Pontiac's Rebellion

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Pontiac's Rebellion (1763–66).This multitribal assault on British western posts after the French and Indian War resulted from several factors: trade disputes; the Delaware Prophet's millennial teachings; Gen. Jeffrey Amherst's termination of customary gift distributions to Indians; settlers' encroachment; and the new British forts.

The Ottawa war leader Pontiac opened the conflict on 9 May, attacking Fort Detroit with warriors from several tribes. The 120‐man garrison held out under Maj. Henry Gladwin, but Indians soon captured six forts and forced the abandonment of Fort Edward Augustus. Senecas took two other forts, Venango and Le Boeuf; Le Boeuf's garrison escaped to Fort Pitt, joining the command of Capt. Simeon Ecuyer, to fight off further Indian attacks. At one point, Ecuyer tried to weaken the besiegers by distributing smallpox‐contaminated blankets during a parley, which may have caused an epidemic.

In the next phase, fighting centered on the supply lines of Detroit and Fort Pitt. Indians inflicted heavy losses on the British in a surprise attack at Point Pelee, Ontario (28 May), and won a signal victory at Devil's Hole near Niagara Falls, 14 September, when 300–500 Senecas overwhelmed 2 British companies and a convoy, killing 72. Nonetheless, the British armed vessels Huron and Michigan retained control of Lake Erie, bringing reinforcements to Detroit between June and November, and sustaining the post until the Indians raised their siege. Indians attacked Col. Henry Bouquet's relief force of 460 men at Bushy Run (5 August). Bouquet reached Fort Pitt, but his 110 casualties prevented him from beginning offensive operations.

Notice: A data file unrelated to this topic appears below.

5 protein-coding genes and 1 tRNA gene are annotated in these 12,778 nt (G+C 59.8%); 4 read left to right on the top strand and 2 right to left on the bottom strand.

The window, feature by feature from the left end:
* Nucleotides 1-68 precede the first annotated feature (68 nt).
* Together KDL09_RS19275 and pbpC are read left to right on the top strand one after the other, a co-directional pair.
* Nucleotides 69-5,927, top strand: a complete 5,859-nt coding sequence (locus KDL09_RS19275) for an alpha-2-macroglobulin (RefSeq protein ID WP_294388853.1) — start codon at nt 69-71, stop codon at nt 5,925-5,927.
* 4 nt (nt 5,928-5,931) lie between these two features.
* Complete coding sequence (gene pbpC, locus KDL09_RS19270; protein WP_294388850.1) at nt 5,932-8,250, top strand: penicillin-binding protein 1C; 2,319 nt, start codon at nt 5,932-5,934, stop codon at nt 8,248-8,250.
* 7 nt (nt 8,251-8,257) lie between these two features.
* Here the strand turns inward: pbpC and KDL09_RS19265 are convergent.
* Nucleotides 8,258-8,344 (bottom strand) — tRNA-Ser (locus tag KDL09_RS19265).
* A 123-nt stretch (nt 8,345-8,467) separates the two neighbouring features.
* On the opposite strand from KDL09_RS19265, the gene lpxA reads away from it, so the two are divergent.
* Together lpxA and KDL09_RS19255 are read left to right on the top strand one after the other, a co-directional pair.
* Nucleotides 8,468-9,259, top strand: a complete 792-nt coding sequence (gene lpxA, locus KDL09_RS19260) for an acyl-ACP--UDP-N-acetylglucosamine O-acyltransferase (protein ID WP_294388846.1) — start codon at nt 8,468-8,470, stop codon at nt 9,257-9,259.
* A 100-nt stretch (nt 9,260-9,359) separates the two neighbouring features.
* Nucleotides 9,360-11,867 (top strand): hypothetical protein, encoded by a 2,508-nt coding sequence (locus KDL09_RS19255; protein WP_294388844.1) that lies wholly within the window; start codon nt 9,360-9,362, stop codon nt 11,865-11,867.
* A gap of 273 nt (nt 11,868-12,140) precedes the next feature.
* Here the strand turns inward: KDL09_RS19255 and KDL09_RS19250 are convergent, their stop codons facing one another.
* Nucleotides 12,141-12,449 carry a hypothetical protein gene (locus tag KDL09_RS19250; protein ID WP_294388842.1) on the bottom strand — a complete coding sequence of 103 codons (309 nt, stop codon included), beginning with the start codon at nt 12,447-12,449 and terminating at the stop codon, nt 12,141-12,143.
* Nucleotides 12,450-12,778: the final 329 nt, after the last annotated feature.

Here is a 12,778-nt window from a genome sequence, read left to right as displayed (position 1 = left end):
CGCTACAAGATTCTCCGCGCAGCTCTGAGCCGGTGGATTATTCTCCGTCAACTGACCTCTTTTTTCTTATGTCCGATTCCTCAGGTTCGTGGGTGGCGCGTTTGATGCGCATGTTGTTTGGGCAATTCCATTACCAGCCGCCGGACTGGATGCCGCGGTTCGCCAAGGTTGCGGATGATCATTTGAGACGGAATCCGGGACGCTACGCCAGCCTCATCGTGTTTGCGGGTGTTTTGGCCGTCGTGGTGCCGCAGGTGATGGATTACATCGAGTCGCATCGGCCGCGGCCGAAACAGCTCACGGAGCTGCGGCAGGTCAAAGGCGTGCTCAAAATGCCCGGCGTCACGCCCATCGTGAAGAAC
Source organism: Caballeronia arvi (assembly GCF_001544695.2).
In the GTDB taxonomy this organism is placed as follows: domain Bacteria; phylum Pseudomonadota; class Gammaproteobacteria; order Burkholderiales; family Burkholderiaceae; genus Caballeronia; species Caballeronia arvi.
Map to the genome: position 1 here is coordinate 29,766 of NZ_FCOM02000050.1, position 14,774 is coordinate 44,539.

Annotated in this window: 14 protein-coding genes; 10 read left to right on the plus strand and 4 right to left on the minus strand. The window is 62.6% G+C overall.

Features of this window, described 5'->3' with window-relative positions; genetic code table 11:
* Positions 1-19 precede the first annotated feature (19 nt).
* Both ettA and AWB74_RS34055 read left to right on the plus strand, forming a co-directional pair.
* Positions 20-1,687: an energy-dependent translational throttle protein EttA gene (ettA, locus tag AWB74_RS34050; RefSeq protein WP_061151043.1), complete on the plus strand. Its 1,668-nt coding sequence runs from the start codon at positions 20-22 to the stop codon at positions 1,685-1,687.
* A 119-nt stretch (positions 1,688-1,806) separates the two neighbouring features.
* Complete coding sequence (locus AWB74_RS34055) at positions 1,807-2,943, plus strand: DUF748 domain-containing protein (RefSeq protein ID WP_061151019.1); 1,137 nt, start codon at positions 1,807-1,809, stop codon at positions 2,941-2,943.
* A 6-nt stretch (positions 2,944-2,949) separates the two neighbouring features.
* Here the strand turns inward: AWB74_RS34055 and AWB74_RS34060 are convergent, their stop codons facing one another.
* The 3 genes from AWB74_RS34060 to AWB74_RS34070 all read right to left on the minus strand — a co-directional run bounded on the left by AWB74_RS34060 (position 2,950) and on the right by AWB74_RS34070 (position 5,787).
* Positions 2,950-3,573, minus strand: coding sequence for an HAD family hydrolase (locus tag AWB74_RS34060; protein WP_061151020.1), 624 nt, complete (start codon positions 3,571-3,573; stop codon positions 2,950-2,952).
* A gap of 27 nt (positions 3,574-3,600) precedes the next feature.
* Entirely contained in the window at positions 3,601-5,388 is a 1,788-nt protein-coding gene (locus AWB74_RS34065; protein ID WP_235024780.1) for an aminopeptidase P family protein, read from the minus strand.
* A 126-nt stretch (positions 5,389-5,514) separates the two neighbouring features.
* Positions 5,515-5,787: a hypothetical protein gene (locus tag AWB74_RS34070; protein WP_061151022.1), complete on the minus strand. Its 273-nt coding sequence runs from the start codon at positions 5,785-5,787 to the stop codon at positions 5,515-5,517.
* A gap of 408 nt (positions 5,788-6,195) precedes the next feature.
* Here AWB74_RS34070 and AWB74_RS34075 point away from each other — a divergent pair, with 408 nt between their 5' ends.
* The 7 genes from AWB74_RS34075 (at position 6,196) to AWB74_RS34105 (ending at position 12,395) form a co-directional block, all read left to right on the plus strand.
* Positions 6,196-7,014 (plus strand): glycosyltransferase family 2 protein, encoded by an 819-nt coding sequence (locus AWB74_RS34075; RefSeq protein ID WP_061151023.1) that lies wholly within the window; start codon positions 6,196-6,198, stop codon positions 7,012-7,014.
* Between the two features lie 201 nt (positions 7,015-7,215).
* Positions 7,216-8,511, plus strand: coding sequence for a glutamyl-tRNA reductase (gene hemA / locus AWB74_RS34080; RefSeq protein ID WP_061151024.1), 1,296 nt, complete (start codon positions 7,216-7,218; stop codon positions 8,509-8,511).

The final phase began in 1764, when Colonel Bouquet led 1,200 men into the Delaware heartland in October, securing the release of 200 captives and a promise of peace. Pontiac failed to secure assistance from the remaining French garrisons in Illinois and finally sought peace in late 1764. Hostilities were formally concluded at Oswego, July 1766.

The war exacerbated Indian‐hating in the colonies, as both the resort to smallpox at Fort Pitt and the “Paxton Boys” massacre in 1763 of twenty peaceful Indians in Pennsylvania show. The British promised to enforce the Royal Proclamation of October 1763 prohibiting colonization west of the Appalachian ridge, and restored the prewar patterns of trade and gift giving. Indians ceded no extensive lands, and the British reestablished none of their abandoned forts. Some 450 British regulars and provincials lost their lives. Indian and settler losses re‐main unknown.
[See also Native American Wars: Wars Between Native Americans and Europeans and Euro‐Americans.]

Bibliography

Howard H. Peckham , Pontiac and the Indian Uprising, 1947.
Richard White , The Middle Ground: Indians, Empires, and Republics in the Great Lakes Region, 1650–1815, 1991.

Gregory Evans Dowd

Pontiacs Rebellion

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Pontiac's Rebellion (1763–66) Native American rising against the British. Pontiac (d.1769) was an Ottawa chief who led a loose association of allies hostile to the British takeover of Québec (1760). A number of outposts in the Great Lakes region were overrun. News of the French withdrawal from North America fatally weakened the campaign, which soon collapsed.